Bringing a journalistic eye for detail and a literary eye for language is a strange combination I suppose, but something that is intrinsic to my writerly life.

Kerensa has been writing since "she could hold a pencil!"

What are your best promotional tips? 
I still consider myself to be a complete amateur at this book promotion stuff. The things that have worked best for me is being authentic in all my interactions on social media. Twitter is the vehicle I like the best. For book people – be they readers, authors, bloggers, other reviewers, agents, publishers and so on… it’s a friendly, empowering space where generally people are delighted by each other’s success and love helping shine a light on each other. I feel if everything I do is done with integrity, then that is the best I can do. My Twitter handle is @zinca – I try to do a mixture of sharing things I think are interesting or useful that I believe others will enjoy or benefit from. I also do a bit of sharing things about my own bookish world; and I like discovering lovely inspiring quotes which I hope will lift people. I quite like the creativity of finding meaningful quotes then searching out images that complement them. I also like to try to be a good friend, supporter and advocate of fellow authors and the amazing circle of book bloggers that are out there.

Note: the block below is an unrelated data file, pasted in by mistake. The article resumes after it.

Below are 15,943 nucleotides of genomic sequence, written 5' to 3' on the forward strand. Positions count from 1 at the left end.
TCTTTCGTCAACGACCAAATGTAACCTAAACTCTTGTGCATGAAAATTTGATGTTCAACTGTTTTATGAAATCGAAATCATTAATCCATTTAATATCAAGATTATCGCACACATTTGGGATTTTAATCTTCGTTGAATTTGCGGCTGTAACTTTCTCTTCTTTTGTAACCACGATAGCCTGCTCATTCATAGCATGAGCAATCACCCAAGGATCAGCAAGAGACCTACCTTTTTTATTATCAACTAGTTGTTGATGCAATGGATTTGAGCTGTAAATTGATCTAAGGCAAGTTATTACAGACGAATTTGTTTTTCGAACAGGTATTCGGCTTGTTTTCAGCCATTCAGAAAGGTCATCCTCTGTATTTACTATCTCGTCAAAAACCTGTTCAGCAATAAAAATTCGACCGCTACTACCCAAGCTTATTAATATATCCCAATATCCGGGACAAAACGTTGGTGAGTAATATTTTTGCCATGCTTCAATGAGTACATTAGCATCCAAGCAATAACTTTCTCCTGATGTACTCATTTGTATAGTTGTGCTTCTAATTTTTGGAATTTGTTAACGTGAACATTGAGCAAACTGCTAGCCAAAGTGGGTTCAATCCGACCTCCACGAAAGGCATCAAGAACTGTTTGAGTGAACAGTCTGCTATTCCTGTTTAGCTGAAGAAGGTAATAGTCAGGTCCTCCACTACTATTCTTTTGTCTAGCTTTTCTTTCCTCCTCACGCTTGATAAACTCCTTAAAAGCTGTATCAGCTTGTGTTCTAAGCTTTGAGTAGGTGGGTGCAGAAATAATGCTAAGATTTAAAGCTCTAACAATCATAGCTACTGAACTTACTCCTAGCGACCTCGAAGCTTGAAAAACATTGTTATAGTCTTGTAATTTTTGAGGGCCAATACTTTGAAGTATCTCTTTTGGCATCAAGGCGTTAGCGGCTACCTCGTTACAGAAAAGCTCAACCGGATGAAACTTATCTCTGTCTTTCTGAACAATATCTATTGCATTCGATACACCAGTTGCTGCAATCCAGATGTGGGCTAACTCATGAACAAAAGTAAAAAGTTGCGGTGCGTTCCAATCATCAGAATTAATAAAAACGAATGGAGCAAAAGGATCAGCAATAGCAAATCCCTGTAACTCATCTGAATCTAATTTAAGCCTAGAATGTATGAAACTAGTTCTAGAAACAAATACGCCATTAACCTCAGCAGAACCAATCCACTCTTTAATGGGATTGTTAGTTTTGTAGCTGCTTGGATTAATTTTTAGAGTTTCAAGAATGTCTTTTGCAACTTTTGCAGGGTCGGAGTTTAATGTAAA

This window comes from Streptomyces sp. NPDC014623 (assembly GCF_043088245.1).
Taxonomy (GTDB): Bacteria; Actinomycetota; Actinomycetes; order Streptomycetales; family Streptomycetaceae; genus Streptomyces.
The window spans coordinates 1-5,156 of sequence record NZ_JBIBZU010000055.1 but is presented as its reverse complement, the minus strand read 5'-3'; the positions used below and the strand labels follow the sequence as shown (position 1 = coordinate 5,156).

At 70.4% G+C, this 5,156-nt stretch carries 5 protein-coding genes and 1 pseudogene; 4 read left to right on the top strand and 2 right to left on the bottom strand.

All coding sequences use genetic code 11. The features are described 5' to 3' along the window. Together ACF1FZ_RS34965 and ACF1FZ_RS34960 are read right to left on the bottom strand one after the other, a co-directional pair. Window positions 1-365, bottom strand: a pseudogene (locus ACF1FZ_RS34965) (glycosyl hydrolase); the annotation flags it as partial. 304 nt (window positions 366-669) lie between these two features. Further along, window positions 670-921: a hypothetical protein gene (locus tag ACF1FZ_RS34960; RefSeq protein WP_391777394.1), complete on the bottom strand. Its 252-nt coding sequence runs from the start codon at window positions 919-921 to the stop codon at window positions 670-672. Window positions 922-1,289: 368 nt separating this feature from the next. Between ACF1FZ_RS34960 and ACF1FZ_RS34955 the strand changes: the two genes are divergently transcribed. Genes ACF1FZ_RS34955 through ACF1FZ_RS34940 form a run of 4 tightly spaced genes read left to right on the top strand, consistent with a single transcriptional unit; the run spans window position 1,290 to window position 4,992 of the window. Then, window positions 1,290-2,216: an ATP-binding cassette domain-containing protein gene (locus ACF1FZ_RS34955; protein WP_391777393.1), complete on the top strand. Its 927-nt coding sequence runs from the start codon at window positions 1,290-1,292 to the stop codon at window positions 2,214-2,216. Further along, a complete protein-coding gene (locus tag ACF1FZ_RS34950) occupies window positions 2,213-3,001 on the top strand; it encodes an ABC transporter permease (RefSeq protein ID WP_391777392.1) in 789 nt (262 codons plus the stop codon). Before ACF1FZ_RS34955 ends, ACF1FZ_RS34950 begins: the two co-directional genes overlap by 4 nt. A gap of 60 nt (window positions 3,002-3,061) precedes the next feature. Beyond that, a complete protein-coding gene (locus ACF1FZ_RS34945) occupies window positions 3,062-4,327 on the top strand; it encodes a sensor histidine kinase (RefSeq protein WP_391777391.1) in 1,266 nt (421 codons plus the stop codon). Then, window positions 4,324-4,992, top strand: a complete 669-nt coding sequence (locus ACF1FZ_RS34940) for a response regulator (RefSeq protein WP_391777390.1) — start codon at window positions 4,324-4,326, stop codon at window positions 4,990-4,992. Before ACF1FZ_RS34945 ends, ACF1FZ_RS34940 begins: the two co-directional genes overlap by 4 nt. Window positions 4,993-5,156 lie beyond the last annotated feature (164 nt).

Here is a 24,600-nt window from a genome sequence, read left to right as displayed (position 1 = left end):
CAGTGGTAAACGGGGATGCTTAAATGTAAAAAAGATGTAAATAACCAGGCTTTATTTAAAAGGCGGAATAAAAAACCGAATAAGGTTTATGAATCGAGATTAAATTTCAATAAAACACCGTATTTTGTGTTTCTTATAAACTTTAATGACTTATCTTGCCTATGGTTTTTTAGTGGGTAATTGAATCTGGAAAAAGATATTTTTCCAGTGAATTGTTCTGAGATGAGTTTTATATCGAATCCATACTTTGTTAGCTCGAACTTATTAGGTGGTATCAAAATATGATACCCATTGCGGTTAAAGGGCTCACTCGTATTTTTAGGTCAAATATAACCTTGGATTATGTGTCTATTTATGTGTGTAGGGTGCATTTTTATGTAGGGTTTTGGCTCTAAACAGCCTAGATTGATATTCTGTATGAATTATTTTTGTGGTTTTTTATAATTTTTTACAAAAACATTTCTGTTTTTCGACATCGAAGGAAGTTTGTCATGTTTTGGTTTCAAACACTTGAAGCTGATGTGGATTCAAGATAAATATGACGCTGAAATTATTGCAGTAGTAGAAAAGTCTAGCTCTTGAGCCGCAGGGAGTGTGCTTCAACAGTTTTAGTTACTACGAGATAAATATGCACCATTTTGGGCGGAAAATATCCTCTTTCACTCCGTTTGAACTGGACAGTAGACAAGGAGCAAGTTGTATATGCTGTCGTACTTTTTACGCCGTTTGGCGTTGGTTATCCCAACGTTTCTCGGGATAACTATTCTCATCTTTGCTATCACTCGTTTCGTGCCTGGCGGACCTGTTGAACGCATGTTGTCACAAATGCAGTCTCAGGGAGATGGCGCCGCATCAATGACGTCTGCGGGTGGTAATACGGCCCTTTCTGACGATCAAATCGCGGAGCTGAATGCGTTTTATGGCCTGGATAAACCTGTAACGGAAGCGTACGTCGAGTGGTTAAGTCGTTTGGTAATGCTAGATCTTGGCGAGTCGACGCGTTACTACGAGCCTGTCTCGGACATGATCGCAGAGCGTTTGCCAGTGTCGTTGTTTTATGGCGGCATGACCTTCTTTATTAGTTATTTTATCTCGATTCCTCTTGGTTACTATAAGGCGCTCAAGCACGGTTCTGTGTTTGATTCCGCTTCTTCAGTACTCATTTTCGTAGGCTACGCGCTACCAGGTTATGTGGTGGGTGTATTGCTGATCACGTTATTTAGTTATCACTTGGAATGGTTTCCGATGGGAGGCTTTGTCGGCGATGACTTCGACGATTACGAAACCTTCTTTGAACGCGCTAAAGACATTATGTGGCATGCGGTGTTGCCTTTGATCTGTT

I also like Instagram – it’s simple and easy. My handle there is @seasofsnow – and again I mix it up a bit. Sometimes stuff to do with my book – like the time recently SEAS OF SNOW was in the BBC Children in Need Authors Auction to raise money for a wonderful cause. I could hardly believe it but there was a bit of a bidding war for my book (!) and it raised the fifth highest bid in more than 200 signed books… I was stunned it raised more than books by Ian Rankin and Mark Haddon among others! Other times I post a beautiful photograph of something I have seen or been to. Recently I posted a photograph of the Tate Modern in London on the day I went to the Modigliani exhibition; I also posted some highlight photos from a recent trip to Mykonos in Greece; and one of an album launch I was lucky enough to attend by the singer songwriter Simon Higdon – I hoped people who follow me might get the chance to catch his music on Spotify because I love it!